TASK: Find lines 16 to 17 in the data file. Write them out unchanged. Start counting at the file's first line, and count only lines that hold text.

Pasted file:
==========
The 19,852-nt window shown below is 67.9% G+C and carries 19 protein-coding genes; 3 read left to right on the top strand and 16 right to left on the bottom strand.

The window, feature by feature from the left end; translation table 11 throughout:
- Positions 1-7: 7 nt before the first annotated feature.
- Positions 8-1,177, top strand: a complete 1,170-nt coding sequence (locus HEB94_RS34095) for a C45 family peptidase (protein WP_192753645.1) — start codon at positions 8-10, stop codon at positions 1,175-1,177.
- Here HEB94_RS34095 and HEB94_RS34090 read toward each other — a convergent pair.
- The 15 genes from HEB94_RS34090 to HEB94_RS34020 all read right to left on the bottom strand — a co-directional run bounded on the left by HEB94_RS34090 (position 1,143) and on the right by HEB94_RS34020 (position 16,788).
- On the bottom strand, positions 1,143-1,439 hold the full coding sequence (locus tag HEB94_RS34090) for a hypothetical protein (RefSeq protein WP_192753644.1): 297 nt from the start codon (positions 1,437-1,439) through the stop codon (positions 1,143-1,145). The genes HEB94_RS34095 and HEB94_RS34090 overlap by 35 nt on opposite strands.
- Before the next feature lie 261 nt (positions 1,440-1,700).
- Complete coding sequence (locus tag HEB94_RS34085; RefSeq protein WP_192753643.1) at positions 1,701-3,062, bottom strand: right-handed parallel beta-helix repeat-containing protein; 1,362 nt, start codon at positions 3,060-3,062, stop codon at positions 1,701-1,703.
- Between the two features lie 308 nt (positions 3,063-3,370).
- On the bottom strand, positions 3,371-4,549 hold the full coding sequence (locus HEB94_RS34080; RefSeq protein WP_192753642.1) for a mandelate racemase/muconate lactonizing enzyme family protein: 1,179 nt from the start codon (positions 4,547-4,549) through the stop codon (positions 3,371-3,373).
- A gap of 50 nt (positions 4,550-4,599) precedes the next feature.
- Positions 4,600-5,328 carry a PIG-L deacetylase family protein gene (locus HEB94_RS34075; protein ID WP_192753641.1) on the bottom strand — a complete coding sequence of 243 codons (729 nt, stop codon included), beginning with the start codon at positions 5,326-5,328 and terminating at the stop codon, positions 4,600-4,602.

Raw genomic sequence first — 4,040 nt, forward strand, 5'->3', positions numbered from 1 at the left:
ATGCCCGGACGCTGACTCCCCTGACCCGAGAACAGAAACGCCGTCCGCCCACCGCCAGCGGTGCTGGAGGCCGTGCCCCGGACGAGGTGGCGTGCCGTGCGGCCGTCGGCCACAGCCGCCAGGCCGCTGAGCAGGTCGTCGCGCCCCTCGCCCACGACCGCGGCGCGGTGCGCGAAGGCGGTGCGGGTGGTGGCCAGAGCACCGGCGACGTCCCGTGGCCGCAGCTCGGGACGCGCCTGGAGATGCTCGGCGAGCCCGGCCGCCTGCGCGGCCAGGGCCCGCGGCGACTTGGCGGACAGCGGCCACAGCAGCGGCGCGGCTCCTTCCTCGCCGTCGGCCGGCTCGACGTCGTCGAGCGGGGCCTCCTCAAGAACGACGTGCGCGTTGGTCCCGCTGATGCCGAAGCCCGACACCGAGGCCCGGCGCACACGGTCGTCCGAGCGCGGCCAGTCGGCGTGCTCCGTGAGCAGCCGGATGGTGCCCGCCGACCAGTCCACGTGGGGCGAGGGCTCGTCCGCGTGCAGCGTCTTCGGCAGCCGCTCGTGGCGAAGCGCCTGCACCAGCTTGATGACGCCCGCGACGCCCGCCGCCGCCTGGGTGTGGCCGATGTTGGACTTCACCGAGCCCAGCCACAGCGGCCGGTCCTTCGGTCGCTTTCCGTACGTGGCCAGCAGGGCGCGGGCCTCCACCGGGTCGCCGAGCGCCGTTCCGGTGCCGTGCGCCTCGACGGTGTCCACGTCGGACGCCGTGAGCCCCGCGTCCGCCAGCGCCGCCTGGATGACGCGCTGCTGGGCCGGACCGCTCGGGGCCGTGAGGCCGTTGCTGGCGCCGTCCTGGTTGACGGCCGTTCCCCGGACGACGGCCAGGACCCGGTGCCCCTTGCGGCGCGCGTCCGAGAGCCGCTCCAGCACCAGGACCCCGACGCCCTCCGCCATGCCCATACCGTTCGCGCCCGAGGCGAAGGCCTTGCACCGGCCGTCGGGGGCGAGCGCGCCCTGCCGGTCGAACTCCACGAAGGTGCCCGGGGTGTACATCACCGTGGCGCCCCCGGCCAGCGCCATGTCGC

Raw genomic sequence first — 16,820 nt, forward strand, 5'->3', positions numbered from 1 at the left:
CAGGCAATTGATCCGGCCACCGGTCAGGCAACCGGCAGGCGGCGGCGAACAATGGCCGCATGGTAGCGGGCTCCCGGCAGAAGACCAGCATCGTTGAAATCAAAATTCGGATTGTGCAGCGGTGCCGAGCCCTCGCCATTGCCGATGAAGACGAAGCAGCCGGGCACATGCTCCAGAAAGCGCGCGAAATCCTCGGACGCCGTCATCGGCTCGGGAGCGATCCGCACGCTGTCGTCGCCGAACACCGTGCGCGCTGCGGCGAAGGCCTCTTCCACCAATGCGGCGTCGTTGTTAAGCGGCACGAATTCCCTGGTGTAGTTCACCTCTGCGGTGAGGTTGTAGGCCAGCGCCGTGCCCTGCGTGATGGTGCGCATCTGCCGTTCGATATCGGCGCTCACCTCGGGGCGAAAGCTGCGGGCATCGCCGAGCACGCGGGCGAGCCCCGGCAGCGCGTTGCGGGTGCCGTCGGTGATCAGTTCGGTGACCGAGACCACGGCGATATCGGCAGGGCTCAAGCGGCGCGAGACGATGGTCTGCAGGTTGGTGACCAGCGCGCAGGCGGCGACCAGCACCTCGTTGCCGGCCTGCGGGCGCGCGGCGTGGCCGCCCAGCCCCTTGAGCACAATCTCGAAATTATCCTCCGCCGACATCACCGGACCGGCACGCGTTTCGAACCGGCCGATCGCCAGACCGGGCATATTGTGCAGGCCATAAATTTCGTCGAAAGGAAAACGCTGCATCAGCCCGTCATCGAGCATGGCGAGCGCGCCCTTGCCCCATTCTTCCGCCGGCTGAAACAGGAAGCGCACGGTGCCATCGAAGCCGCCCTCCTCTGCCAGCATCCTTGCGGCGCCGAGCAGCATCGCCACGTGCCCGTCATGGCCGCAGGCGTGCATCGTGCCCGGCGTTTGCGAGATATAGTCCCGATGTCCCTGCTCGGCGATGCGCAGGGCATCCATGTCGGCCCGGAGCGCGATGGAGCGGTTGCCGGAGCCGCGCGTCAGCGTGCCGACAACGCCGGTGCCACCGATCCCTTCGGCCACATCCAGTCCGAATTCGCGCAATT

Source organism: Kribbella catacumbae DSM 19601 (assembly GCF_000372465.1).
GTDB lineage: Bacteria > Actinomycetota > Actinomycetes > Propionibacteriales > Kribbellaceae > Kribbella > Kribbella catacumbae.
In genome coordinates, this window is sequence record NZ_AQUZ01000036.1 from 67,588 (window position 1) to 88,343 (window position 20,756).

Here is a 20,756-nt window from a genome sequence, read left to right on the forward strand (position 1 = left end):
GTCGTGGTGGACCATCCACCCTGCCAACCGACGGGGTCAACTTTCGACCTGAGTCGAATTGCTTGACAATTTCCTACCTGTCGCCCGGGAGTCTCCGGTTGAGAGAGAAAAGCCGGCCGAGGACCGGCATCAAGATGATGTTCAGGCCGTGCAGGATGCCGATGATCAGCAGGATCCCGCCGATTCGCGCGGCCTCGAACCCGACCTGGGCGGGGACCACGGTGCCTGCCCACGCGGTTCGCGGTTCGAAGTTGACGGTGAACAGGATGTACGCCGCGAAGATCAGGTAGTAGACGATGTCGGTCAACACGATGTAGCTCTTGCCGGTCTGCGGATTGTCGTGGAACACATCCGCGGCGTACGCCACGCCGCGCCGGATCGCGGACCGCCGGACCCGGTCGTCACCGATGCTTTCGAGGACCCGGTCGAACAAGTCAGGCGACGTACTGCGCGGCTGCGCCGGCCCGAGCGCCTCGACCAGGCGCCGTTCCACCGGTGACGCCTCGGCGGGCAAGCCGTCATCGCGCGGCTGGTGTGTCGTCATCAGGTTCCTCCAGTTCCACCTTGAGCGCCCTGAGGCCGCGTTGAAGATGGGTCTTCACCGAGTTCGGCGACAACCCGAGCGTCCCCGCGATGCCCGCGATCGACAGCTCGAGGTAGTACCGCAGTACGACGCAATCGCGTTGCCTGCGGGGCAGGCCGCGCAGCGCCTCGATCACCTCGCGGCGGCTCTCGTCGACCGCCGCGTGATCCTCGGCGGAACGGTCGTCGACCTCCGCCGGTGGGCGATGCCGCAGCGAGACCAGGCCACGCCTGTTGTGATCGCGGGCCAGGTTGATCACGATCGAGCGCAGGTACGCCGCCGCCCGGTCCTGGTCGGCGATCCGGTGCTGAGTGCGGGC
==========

Raw genomic sequence first — 16,820 nt, forward strand, 5'->3', positions numbered from 1 at the left:
CAGGCAATTGATCCGGCCACCGGTCAGGCAACCGGCAGGCGGCGGCGAACAATGGCCGCATGGTAGCGGGCTCCCGGCAGAAGACCAGCATCGTTGAAATCAAAATTCGGATTGTGCAGCGGTGCCGAGCCCTCGCCATTGCCGATGAAGACGAAGCAGCCGGGCACATGCTCCAGAAAGCGCGCGAAATCCTCGGACGCCGTCATCGGCTCGGGAGCGATCCGCACGCTGTCGTCGCCGAACACCGTGCGCGCTGCGGCGAAGGCCTCTTCCACCAATGCGGCGTCGTTGTTAAGCGGCACGAATTCCCTGGTGTAGTTCACCTCTGCGGTGAGGTTGTAGGCCAGCGCCGTGCCCTGCGTGATGGTGCGCATCTGCCGTTCGATATCGGCGCTCACCTCGGGGCGAAAGCTGCGGGCATCGCCGAGCACGCGGGCGAGCCCCGGCAGCGCGTTGCGGGTGCCGTCGGTGATCAGTTCGGTGACCGAGACCACGGCGATATCGGCAGGGCTCAAGCGGCGCGAGACGATGGTCTGCAGGTTGGTGACCAGCGCGCAGGCGGCGACCAGCACCTCGTTGCCGGCCTGCGGGCGCGCGGCGTGGCCGCCCAGCCCCTTGAGCACAATCTCGAAATTATCCTCCGCCGACATCACCGGACCGGCACGCGTTTCGAACCGGCCGATCGCCAGACCGGGCATATTGTGCAGGCCATAAATTTCGTCGAAAGGAAAACGCTGCATCAGCCCGTCATCGAGCATGGCGAGCGCGCCCTTGCCCCATTCTTCCGCCGGCTGAAACAGGAAGCGCACGGTGCCATCGAAGCCGCCCTCCTCTGCCAGCATCCTTGCGGCGCCGAGCAGCATCGCCACGTGCCCGTCATGGCCGCAGGCGTGCATCGTGCCCGGCGTTTGCGAGATATAGTCCCGATGTCCCTGCTCGGCGATGCGCAGGGCATCCATGTCGGCCCGGAGCGCGATGGAGCGGTTGCCGGAGCCGCGCGTCAGCGTGCCGACAACGCCGGTGCCACCGATCCCTTCGGCCACATCCAGTCCGAATTCGCGCAATT